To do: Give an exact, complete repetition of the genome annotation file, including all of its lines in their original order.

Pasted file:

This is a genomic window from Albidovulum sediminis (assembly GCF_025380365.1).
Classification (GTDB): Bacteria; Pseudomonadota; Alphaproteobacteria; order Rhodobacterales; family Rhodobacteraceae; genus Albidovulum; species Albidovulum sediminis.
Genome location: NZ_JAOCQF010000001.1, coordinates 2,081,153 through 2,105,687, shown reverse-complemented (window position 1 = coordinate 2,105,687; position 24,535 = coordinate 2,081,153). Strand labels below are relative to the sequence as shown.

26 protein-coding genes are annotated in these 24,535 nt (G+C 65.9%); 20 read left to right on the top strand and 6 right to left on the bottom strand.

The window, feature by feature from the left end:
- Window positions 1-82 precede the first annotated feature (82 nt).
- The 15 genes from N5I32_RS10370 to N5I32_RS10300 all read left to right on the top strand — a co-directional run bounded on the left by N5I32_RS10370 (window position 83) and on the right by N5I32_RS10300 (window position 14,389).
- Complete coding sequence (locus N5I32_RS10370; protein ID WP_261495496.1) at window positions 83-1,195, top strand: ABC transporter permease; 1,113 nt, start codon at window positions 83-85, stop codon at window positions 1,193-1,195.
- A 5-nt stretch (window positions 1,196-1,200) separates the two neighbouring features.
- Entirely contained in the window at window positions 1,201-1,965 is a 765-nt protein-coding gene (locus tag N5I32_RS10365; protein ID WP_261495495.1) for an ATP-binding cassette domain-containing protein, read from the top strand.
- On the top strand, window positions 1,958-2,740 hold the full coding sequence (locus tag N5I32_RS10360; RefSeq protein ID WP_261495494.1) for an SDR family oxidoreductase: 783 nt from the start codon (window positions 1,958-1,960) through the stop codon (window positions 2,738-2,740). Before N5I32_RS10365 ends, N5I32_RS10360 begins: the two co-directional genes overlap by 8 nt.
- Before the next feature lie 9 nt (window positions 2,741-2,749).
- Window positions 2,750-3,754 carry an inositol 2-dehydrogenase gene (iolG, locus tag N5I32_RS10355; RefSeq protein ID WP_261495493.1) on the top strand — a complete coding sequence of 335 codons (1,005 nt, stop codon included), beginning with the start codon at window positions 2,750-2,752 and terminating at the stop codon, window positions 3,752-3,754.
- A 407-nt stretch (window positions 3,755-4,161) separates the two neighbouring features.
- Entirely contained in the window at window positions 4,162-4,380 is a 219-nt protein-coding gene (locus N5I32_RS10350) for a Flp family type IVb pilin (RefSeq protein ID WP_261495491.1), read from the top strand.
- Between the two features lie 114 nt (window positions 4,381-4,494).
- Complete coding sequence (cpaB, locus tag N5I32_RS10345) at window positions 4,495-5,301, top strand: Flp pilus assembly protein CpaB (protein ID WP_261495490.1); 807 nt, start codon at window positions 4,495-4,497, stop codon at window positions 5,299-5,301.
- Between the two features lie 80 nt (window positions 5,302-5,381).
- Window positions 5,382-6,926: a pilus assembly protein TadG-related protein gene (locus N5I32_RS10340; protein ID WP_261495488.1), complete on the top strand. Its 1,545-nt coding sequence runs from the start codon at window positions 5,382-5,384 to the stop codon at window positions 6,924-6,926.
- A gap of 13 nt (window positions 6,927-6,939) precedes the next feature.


This is a genomic window from Albidovulum sediminis (assembly GCF_025380365.1).
Classification (GTDB): Bacteria; Pseudomonadota; Alphaproteobacteria; order Rhodobacterales; family Rhodobacteraceae; genus Albidovulum; species Albidovulum sediminis.
Genome location: NZ_JAOCQF010000001.1, coordinates 2,081,153 through 2,105,687, shown reverse-complemented (window position 1 = coordinate 2,105,687; position 24,535 = coordinate 2,081,153). Strand labels below are relative to the sequence as shown.

26 protein-coding genes are annotated in these 24,535 nt (G+C 65.9%); 20 read left to right on the top strand and 6 right to left on the bottom strand.

The window, feature by feature from the left end:
- Window positions 1-82 precede the first annotated feature (82 nt).
- The 15 genes from N5I32_RS10370 to N5I32_RS10300 all read left to right on the top strand — a co-directional run bounded on the left by N5I32_RS10370 (window position 83) and on the right by N5I32_RS10300 (window position 14,389).
- Complete coding sequence (locus N5I32_RS10370; protein ID WP_261495496.1) at window positions 83-1,195, top strand: ABC transporter permease; 1,113 nt, start codon at window positions 83-85, stop codon at window positions 1,193-1,195.
- A 5-nt stretch (window positions 1,196-1,200) separates the two neighbouring features.
- Entirely contained in the window at window positions 1,201-1,965 is a 765-nt protein-coding gene (locus tag N5I32_RS10365; protein ID WP_261495495.1) for an ATP-binding cassette domain-containing protein, read from the top strand.
- On the top strand, window positions 1,958-2,740 hold the full coding sequence (locus tag N5I32_RS10360; RefSeq protein ID WP_261495494.1) for an SDR family oxidoreductase: 783 nt from the start codon (window positions 1,958-1,960) through the stop codon (window positions 2,738-2,740). Before N5I32_RS10365 ends, N5I32_RS10360 begins: the two co-directional genes overlap by 8 nt.
- Before the next feature lie 9 nt (window positions 2,741-2,749).
- Window positions 2,750-3,754 carry an inositol 2-dehydrogenase gene (iolG, locus tag N5I32_RS10355; RefSeq protein ID WP_261495493.1) on the top strand — a complete coding sequence of 335 codons (1,005 nt, stop codon included), beginning with the start codon at window positions 2,750-2,752 and terminating at the stop codon, window positions 3,752-3,754.
- A 407-nt stretch (window positions 3,755-4,161) separates the two neighbouring features.
- Entirely contained in the window at window positions 4,162-4,380 is a 219-nt protein-coding gene (locus N5I32_RS10350) for a Flp family type IVb pilin (RefSeq protein ID WP_261495491.1), read from the top strand.
- Between the two features lie 114 nt (window positions 4,381-4,494).
- Complete coding sequence (cpaB, locus tag N5I32_RS10345) at window positions 4,495-5,301, top strand: Flp pilus assembly protein CpaB (protein ID WP_261495490.1); 807 nt, start codon at window positions 4,495-4,497, stop codon at window positions 5,299-5,301.
- Between the two features lie 80 nt (window positions 5,302-5,381).
- Window positions 5,382-6,926: a pilus assembly protein TadG-related protein gene (locus N5I32_RS10340; protein ID WP_261495488.1), complete on the top strand. Its 1,545-nt coding sequence runs from the start codon at window positions 5,382-5,384 to the stop codon at window positions 6,924-6,926.
- A gap of 13 nt (window positions 6,927-6,939) precedes the next feature.